web analytics
December 22, 2014 / 30 Kislev, 5775
 
At a Glance
Judaism
Sponsored Post
8000 meals Celebrate Eight Days of Chanukah – With 8,000 Free Meals Daily to Israel’s Poor

Join Meir Panim’s campaign to “light up” Chanukah for families in need.



Home » Judaism » Parsha »

The Connection Between Yom Kippur And Sukkot

YU-091313

Every motza’ei Yom Kippur, a bat kol announces, “Go eat your bread with joy and drink your wine with a merry heart, for the Lord has already accepted your deeds” (Kohellet 9:7).

Chazal explain (Midrash Rabbah, Kohellet) that this bat kol comes to inform us that HaKadosh Baruch Hu has forgiven all of our previously-committed aveiros and that a new cheshbon begins from this point. “Go eat your bread,” says the bat kol, “for your prayers have already been accepted.” From this midrash, we see that the y’mei hadin end on motza’ei Yom Kippur.

On the other hand, we know that y’mei hadin end on Hoshanah Rabbah, a day on which more time is spent in prayer, with some staying awake all night. This leads us to ask: When do the y’mei hadin really end? At first glance we seem to be faced with a contradiction in the words of Chazal – first they tell us that the y’mei hadin end on motza’ei Yom Kippur, and then they tell us that the y’mei hadin in fact end on Hoshanah Rabbah.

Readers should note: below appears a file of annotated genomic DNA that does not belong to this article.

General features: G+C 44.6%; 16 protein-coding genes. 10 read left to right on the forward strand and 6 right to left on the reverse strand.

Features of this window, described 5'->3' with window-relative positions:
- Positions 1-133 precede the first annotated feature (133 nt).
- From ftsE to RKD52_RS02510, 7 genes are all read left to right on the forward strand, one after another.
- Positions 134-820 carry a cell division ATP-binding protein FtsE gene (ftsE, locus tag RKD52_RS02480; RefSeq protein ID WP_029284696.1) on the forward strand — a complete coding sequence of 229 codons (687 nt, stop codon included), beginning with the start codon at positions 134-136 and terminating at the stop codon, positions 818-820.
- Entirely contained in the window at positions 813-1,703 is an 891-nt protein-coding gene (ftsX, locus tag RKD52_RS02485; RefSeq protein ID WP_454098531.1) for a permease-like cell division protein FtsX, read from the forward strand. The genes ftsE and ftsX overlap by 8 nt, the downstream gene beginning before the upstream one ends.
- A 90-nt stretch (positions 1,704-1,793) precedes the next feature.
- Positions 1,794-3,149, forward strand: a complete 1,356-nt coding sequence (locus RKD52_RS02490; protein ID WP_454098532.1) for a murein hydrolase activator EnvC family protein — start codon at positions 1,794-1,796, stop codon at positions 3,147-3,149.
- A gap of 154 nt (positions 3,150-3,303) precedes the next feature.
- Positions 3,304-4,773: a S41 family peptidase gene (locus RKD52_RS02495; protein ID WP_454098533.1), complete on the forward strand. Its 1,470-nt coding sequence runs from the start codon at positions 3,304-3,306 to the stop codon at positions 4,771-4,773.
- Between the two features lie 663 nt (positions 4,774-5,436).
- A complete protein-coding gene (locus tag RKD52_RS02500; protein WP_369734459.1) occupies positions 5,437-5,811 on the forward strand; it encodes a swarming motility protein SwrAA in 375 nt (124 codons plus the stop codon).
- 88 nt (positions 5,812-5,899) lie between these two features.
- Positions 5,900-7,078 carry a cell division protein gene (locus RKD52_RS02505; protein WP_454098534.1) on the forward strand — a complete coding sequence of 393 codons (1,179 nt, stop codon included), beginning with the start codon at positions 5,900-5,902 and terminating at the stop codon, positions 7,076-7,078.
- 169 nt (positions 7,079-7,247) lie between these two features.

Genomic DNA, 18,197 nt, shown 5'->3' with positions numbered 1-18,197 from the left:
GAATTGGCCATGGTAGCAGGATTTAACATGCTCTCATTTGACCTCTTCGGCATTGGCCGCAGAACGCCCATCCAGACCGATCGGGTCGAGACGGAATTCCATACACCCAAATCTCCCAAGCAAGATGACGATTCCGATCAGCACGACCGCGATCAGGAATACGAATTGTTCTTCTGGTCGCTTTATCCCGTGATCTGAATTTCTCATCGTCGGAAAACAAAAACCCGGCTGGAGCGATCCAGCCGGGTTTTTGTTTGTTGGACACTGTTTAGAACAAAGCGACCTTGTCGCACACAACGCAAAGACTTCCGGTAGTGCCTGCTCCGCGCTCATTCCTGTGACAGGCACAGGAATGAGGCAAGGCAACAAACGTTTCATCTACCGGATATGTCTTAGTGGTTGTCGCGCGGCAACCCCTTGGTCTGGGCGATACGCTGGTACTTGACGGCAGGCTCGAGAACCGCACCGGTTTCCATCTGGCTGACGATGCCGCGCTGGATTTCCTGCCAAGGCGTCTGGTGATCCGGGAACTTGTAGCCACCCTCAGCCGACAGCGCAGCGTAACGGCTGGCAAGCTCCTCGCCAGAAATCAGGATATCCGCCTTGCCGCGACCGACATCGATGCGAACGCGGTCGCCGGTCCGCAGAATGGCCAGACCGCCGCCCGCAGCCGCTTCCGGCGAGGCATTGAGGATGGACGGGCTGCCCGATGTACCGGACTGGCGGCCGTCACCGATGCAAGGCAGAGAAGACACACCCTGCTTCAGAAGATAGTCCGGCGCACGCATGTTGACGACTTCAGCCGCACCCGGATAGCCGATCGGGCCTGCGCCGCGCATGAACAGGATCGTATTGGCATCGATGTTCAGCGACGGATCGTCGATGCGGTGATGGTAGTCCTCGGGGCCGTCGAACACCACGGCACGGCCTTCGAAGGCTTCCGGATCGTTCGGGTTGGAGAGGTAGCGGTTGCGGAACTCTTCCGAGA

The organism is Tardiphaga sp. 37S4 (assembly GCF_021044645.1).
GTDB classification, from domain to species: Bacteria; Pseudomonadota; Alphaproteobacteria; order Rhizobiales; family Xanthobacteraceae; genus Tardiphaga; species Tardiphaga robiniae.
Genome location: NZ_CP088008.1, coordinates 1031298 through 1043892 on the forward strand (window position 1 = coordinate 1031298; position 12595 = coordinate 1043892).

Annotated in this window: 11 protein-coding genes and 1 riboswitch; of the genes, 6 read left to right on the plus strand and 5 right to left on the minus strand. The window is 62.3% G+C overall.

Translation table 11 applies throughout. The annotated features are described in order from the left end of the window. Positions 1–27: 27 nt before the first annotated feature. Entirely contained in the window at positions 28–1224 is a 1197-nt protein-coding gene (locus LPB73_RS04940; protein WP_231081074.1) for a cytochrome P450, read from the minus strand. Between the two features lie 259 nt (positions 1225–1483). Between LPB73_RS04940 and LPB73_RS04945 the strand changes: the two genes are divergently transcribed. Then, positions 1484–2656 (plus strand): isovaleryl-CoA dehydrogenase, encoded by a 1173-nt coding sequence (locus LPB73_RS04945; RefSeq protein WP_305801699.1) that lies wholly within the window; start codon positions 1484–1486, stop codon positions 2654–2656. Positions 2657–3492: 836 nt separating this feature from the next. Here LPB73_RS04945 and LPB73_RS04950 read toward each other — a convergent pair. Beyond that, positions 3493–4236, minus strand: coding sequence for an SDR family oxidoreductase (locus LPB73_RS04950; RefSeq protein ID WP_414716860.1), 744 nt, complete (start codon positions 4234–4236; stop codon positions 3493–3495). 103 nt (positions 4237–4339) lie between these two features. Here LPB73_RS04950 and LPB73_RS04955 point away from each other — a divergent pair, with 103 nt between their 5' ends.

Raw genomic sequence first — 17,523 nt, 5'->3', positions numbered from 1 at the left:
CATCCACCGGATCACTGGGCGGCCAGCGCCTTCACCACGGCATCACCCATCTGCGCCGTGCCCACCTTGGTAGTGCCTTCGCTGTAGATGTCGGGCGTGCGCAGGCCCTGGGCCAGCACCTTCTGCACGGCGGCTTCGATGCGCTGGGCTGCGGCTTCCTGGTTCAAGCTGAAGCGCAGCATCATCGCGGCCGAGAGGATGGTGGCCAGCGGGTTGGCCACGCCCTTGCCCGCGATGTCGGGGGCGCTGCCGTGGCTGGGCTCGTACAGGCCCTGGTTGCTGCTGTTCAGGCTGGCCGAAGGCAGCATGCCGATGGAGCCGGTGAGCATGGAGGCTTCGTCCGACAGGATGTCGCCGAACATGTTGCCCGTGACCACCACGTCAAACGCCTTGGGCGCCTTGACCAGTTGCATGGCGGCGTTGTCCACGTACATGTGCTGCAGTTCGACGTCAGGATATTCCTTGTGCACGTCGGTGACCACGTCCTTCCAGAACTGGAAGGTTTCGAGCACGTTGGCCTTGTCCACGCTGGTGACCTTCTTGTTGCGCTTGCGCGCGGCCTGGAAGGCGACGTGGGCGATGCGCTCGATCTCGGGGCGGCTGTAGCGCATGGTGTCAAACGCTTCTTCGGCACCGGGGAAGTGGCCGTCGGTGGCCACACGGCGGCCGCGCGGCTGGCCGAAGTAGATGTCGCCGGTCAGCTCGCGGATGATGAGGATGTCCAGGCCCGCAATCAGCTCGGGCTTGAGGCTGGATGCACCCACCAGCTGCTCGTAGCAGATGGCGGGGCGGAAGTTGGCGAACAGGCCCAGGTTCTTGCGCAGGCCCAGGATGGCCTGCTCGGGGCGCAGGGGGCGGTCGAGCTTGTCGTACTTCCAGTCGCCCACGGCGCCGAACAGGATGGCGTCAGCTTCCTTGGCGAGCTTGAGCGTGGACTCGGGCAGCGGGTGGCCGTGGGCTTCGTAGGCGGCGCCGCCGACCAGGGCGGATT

In Nechemia (8:17), the navi tells us that when the b’nei hagolah returned to Eretz Yisrael they built sukkot, “which they had not done since the days of Yehoshua bin Nun.” The Gemara in Erchin challenges this, wondering if it is really possible that they had not built sukkot since the time of Yehoshua bin Nun. Certainly in the time of David HaMelech, for instance, B’nei Yisrael built sukkot! Rather, what the pasuk means is that the b’nei hagolah had protection from the yetzer hara of avodah zara; Ezra, like none before him, requested the bittul (nullification) of this yetzer hara, which the pasuk likens to the protection of a sukkah. This leads us to our second question: How does a sukkah represent the bittul of the yetzer hara of avodah zara?